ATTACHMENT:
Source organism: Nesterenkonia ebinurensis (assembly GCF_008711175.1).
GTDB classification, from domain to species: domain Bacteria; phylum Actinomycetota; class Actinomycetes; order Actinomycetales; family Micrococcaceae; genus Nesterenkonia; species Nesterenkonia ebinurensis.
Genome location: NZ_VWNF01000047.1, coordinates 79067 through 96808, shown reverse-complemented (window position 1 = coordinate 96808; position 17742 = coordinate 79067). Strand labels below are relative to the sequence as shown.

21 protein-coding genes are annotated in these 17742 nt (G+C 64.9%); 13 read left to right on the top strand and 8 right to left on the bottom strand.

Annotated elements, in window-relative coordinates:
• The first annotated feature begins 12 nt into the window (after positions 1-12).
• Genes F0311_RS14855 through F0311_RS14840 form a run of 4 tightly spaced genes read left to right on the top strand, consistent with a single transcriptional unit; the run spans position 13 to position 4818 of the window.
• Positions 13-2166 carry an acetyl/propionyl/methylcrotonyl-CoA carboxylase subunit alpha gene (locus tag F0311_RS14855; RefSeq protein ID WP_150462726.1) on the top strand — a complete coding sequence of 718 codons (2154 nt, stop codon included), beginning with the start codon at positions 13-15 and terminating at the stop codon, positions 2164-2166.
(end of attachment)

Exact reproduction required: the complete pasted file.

Source organism: Nesterenkonia ebinurensis (assembly GCF_008711175.1).
GTDB classification, from domain to species: domain Bacteria; phylum Actinomycetota; class Actinomycetes; order Actinomycetales; family Micrococcaceae; genus Nesterenkonia; species Nesterenkonia ebinurensis.
Genome location: NZ_VWNF01000047.1, coordinates 79067 through 96808, shown reverse-complemented (window position 1 = coordinate 96808; position 17742 = coordinate 79067). Strand labels below are relative to the sequence as shown.

21 protein-coding genes are annotated in these 17742 nt (G+C 64.9%); 13 read left to right on the top strand and 8 right to left on the bottom strand.

Annotated elements, in window-relative coordinates:
• The first annotated feature begins 12 nt into the window (after positions 1-12).
• Genes F0311_RS14855 through F0311_RS14840 form a run of 4 tightly spaced genes read left to right on the top strand, consistent with a single transcriptional unit; the run spans position 13 to position 4818 of the window.
• Positions 13-2166 carry an acetyl/propionyl/methylcrotonyl-CoA carboxylase subunit alpha gene (locus tag F0311_RS14855; RefSeq protein ID WP_150462726.1) on the top strand — a complete coding sequence of 718 codons (2154 nt, stop codon included), beginning with the start codon at positions 13-15 and terminating at the stop codon, positions 2164-2166.